Ahh, only if you do my optimization of sharing trampolines among users.
And you're right, that won't work.
But if you don't do that, you don't need a stack frame. You just reload GP
and jump back to the caller.
And assuming most calls don't need the trampoline (and hey, they really
shouldn't), you're still way ahead. The only thing you lost was the icache
win of re-using the trampoline (and a few cycles for scheduling and the
extra short branch).
Think of it as nothing more than a branch prediction thing - you predict
that you can take a short branch, and emit the long-branch code
So the code would be roughly (this is not how the compiler would see it,
this is the very last stage of outputting the actual assembly. Nothing
else needs to know):
bsr $26,trampoline // linker overflow case
ldq $27,fn($gp) // load the full address
jsr $26,($27) // branch to it
ldgp $29,($26) // reload our GP
jsr $31,retpoint // and go back to where we came from.
And the linker can just use the special .rel20 thing to turn the bsr into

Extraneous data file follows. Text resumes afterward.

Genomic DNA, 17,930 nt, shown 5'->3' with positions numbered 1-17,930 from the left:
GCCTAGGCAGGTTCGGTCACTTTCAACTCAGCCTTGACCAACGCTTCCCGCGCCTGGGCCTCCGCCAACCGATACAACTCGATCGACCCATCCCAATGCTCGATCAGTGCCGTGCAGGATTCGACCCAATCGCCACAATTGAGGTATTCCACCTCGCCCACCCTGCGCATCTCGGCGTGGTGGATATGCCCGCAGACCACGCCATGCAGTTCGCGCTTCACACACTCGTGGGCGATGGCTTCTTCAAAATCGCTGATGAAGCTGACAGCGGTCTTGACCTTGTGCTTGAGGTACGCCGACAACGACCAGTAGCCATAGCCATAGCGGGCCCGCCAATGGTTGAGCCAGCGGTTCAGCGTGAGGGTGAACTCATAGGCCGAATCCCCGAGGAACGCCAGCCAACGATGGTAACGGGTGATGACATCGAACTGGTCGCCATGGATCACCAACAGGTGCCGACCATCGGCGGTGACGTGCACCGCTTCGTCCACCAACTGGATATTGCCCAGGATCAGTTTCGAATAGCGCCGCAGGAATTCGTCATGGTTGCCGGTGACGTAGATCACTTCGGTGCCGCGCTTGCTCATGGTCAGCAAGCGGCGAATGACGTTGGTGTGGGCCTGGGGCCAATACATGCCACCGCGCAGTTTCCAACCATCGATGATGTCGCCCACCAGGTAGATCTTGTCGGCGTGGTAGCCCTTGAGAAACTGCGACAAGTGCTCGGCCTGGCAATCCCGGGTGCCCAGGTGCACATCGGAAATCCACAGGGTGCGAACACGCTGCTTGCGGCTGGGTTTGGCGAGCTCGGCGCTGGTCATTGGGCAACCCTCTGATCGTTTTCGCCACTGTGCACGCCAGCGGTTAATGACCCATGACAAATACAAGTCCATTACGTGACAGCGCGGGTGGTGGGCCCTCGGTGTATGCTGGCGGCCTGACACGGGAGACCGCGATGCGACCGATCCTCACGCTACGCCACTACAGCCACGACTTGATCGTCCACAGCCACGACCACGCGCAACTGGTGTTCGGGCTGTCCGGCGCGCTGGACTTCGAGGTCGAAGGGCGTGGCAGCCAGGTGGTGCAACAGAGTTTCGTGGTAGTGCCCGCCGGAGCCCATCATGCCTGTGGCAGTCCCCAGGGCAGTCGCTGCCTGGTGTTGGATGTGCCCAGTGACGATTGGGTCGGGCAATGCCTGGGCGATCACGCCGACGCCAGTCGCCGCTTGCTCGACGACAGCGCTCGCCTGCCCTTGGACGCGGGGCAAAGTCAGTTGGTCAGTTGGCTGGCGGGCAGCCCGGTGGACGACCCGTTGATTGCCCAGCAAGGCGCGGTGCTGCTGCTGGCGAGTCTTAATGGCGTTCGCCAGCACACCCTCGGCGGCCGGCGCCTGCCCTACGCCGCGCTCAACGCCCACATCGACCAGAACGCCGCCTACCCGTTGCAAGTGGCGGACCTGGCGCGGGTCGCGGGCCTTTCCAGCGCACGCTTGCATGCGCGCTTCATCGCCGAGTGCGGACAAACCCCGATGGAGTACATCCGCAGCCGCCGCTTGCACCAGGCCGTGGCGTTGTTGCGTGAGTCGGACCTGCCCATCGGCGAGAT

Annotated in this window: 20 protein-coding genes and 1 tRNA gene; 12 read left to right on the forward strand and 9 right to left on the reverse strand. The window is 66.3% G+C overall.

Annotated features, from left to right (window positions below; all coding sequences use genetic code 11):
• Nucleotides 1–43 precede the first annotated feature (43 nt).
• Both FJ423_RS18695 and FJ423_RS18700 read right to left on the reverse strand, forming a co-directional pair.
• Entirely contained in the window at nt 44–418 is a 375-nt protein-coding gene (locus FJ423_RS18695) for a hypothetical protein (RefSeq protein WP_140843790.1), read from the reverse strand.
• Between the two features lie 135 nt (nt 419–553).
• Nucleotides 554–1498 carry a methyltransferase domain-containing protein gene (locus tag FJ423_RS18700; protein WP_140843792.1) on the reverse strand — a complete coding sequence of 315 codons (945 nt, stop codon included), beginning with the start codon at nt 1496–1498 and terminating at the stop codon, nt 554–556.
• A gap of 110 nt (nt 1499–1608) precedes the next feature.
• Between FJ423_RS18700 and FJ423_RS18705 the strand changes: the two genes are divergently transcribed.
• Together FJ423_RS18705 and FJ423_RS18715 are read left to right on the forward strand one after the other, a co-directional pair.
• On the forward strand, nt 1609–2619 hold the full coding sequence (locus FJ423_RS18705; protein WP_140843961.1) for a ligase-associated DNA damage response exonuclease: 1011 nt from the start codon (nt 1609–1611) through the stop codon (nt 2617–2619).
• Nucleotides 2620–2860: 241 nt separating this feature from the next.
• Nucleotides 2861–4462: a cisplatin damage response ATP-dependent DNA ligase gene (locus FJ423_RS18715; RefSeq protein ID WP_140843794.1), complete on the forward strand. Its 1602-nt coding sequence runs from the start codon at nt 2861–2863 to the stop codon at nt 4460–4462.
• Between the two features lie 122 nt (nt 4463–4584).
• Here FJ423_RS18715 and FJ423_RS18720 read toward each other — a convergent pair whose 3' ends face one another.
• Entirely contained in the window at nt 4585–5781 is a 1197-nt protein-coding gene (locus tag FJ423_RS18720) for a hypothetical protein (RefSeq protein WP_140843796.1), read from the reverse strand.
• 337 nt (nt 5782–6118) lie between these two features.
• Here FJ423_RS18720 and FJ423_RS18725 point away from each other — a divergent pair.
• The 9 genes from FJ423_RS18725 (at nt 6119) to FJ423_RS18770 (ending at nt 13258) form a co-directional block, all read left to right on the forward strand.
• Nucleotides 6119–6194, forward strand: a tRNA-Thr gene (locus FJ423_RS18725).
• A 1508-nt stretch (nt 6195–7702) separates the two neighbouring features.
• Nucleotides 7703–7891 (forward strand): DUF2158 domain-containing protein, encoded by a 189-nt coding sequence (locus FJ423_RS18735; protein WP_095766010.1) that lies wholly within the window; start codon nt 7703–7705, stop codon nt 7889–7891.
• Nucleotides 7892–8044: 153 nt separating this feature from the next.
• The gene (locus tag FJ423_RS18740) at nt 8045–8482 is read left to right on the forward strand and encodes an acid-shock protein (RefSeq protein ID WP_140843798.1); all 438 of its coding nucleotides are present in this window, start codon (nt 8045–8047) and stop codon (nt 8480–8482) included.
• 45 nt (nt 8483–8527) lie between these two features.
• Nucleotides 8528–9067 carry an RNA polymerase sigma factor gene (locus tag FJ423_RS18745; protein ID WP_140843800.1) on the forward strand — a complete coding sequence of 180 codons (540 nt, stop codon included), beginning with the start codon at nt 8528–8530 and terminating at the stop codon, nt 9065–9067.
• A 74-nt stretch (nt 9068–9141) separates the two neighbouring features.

a direct call when it can.
Overhead when it cannot: one extra "bsr", one extra "jsr" back, and the
lack of scheduling. You lost two cycles and maybe a pipeline stall or
something (branching around is never nice, even if it's unconditional).
But you only lose this on misprects. And you can have a pretty high
prediction accuracy, even with just static knowledge.
And when you _do_ predict right, you're going to win in icache footprint,
code size (and because you can drop the trampoline for non-weak symbolds
the executable size also goes down) and cycles.
That still doesn't look complicated to me. Of course, it clearly does
depend on whether I'm right that you can fairly easily get 99% prediction
accuracy. And I could just be full of sh*t.
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